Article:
SnoopCompile "snoops" on the Julia compiler, causing it to record the functions and argument types it's compiling. From these lists of methods, you can generate lists of
precompile directives that may reduce the latency between loading packages and using them to do "real work."
SnoopCompile can also detect and analyze method cache invalidations, which occur when new method definitions alter dispatch in a way that forces Julia to discard previously-compiled code. Any later usage of invalidated methods requires recompilation. Invalidation can trigger a domino effect, in which all users of invalidated code also become invalidated, propagating all the way back to the top-level call. When a source of invalidation can be identified and either eliminated or mitigated, you can reduce the amount of work that the compiler needs to repeat and take better advantage of precompilation.
Finally, SnoopCompile interacts with other important diagnostics and debugging tools in the Julia ecosystem. For example, the combination of SnoopCompile and JET allows you to analyze an entire call-chain for potential errors; see the page on JET integration for more information.
Julia uses Just-in-time (JIT) compilation to generate the code that runs on your CPU. Broadly speaking, there are two major steps: inference and code generation. Inference is the process of determining the type of each object, which in turn determines which specific methods get called; once type inference is complete, code generation performs optimizations and ultimately generates the assembly language (native code) used on CPUs. Some aspects of this process are documented here.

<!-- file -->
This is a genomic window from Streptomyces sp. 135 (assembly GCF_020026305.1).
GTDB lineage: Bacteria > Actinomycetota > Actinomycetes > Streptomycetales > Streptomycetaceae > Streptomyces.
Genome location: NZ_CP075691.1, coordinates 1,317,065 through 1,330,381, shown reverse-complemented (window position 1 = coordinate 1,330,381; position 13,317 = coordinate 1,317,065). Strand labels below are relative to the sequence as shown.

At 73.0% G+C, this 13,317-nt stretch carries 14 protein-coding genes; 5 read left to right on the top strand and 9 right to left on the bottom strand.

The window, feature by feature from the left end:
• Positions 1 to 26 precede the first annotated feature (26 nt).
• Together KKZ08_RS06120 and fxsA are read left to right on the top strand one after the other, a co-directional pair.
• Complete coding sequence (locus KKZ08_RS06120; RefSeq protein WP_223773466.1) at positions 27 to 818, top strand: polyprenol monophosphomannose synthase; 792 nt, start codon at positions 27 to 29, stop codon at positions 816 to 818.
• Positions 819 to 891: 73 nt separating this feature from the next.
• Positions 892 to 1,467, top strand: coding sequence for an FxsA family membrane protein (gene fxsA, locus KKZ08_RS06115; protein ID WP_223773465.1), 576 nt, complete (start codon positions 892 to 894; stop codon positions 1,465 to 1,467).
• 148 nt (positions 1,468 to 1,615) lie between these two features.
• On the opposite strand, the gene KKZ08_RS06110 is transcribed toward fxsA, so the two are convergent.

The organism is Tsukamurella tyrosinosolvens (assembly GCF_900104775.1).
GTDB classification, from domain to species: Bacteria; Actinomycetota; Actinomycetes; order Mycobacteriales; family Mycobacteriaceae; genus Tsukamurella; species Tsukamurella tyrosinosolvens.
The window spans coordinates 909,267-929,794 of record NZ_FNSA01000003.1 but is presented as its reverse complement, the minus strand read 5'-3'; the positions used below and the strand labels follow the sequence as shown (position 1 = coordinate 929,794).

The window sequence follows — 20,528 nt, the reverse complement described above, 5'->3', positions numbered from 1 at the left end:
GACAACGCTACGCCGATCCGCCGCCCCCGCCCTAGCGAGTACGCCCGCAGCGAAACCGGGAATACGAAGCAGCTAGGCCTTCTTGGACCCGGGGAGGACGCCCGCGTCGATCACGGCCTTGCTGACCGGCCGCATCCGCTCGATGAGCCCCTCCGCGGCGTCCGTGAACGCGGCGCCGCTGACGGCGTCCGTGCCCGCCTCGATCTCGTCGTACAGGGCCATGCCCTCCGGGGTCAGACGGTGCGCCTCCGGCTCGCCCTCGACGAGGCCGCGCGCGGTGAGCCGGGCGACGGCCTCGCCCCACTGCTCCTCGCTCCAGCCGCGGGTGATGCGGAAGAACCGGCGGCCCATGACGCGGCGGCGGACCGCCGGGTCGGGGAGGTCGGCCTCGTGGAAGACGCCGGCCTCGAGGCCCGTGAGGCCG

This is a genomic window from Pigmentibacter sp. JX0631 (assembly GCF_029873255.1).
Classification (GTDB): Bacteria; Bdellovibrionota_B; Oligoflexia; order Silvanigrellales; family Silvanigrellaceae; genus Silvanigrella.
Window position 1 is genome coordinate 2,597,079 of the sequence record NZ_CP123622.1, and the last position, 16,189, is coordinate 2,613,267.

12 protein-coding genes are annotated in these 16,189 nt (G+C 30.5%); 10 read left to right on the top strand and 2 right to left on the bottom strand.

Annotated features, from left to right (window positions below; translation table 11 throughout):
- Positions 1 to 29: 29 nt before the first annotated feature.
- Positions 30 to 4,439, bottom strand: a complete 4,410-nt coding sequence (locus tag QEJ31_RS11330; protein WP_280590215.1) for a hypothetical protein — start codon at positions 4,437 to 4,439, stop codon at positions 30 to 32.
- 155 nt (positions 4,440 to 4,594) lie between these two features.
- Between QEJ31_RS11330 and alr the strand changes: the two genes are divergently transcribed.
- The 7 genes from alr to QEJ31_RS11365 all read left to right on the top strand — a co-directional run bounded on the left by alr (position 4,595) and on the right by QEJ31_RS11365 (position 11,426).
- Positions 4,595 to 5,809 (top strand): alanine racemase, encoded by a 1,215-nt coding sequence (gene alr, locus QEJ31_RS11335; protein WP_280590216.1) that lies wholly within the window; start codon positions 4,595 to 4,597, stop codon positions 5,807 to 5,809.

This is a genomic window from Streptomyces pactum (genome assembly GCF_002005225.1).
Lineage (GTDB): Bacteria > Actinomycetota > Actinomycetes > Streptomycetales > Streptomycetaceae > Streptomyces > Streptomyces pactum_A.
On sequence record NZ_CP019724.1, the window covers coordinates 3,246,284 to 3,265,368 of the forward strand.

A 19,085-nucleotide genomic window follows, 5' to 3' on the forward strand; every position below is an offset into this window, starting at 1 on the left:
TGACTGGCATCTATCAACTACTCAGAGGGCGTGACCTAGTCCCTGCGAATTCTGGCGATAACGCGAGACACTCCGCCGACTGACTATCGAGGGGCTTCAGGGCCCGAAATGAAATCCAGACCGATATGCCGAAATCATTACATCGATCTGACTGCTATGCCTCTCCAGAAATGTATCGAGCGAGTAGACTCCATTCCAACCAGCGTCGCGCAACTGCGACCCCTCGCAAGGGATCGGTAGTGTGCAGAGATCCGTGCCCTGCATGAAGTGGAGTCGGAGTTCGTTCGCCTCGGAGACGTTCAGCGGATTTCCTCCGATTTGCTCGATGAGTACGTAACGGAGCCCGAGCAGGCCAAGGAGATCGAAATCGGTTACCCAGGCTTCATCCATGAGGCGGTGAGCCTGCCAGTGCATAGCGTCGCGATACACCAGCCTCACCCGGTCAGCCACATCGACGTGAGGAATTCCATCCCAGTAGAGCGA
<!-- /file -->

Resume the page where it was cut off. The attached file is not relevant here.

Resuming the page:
Every time you load a package in a fresh Julia session, the methods you use need to be JIT-compiled, and this contributes to the latency of using the package. In some circumstances, you can partially cache the results of compilation to a file (the
*.ji files that live in your
~/.julia/compiled directory) to reduce the burden when your package is used. This is called precompilation. Unfortunately, precompilation is not as comprehensive as one might hope. Currently, Julia is only able to save inference results (not native code) in the
*.ji files, and thus precompilation only eliminates the time needed for type inference. Moreover, there are some significant constraints that sometimes prevent Julia from saving even the inference results–for example, currently you cannot cache inference results for "top level" calls to methods defined in Julia or other packages, even if you are calling them with types defined in your package. Finally, what does get saved can sometimes be invalidated by loading other packages.
Despite these limitations, there are many cases where precompilation can substantially reduce latency. SnoopCompile is designed to try to allow you to analyze the costs of JIT-compilation, identify key bottlenecks that contribute to latency, and set up
precompile directives to see whether it produces measurable benefits.